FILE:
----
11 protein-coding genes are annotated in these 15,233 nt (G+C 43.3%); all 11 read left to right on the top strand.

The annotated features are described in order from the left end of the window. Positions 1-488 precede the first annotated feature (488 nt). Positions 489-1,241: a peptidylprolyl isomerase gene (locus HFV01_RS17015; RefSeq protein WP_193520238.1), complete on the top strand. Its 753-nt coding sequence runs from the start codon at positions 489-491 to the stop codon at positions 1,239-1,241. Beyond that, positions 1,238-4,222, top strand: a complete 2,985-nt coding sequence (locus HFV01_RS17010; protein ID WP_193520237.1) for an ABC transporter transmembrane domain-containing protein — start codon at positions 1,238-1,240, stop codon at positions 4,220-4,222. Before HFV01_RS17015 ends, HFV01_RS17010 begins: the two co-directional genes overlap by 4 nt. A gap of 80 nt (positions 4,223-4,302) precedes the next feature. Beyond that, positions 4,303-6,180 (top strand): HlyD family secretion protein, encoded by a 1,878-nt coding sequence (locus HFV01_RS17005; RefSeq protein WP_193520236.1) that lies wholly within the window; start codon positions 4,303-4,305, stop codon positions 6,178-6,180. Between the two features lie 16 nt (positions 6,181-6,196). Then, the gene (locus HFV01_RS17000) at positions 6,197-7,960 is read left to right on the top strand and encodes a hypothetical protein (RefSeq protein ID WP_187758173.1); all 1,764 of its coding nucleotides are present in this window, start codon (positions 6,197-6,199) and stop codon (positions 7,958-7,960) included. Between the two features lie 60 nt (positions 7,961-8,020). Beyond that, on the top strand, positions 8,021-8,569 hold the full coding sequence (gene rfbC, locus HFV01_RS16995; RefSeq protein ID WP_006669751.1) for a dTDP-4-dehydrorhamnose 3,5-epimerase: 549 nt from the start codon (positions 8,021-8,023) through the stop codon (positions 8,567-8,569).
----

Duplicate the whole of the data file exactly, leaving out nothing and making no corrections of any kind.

11 protein-coding genes are annotated in these 15,233 nt (G+C 43.3%); all 11 read left to right on the top strand.

The annotated features are described in order from the left end of the window. Positions 1-488 precede the first annotated feature (488 nt). Positions 489-1,241: a peptidylprolyl isomerase gene (locus HFV01_RS17015; RefSeq protein WP_193520238.1), complete on the top strand. Its 753-nt coding sequence runs from the start codon at positions 489-491 to the stop codon at positions 1,239-1,241. Beyond that, positions 1,238-4,222, top strand: a complete 2,985-nt coding sequence (locus HFV01_RS17010; protein ID WP_193520237.1) for an ABC transporter transmembrane domain-containing protein — start codon at positions 1,238-1,240, stop codon at positions 4,220-4,222. Before HFV01_RS17015 ends, HFV01_RS17010 begins: the two co-directional genes overlap by 4 nt. A gap of 80 nt (positions 4,223-4,302) precedes the next feature. Beyond that, positions 4,303-6,180 (top strand): HlyD family secretion protein, encoded by a 1,878-nt coding sequence (locus HFV01_RS17005; RefSeq protein WP_193520236.1) that lies wholly within the window; start codon positions 4,303-4,305, stop codon positions 6,178-6,180. Between the two features lie 16 nt (positions 6,181-6,196). Then, the gene (locus HFV01_RS17000) at positions 6,197-7,960 is read left to right on the top strand and encodes a hypothetical protein (RefSeq protein ID WP_187758173.1); all 1,764 of its coding nucleotides are present in this window, start codon (positions 6,197-6,199) and stop codon (positions 7,958-7,960) included. Between the two features lie 60 nt (positions 7,961-8,020). Beyond that, on the top strand, positions 8,021-8,569 hold the full coding sequence (gene rfbC, locus HFV01_RS16995; RefSeq protein ID WP_006669751.1) for a dTDP-4-dehydrorhamnose 3,5-epimerase: 549 nt from the start codon (positions 8,021-8,023) through the stop codon (positions 8,567-8,569).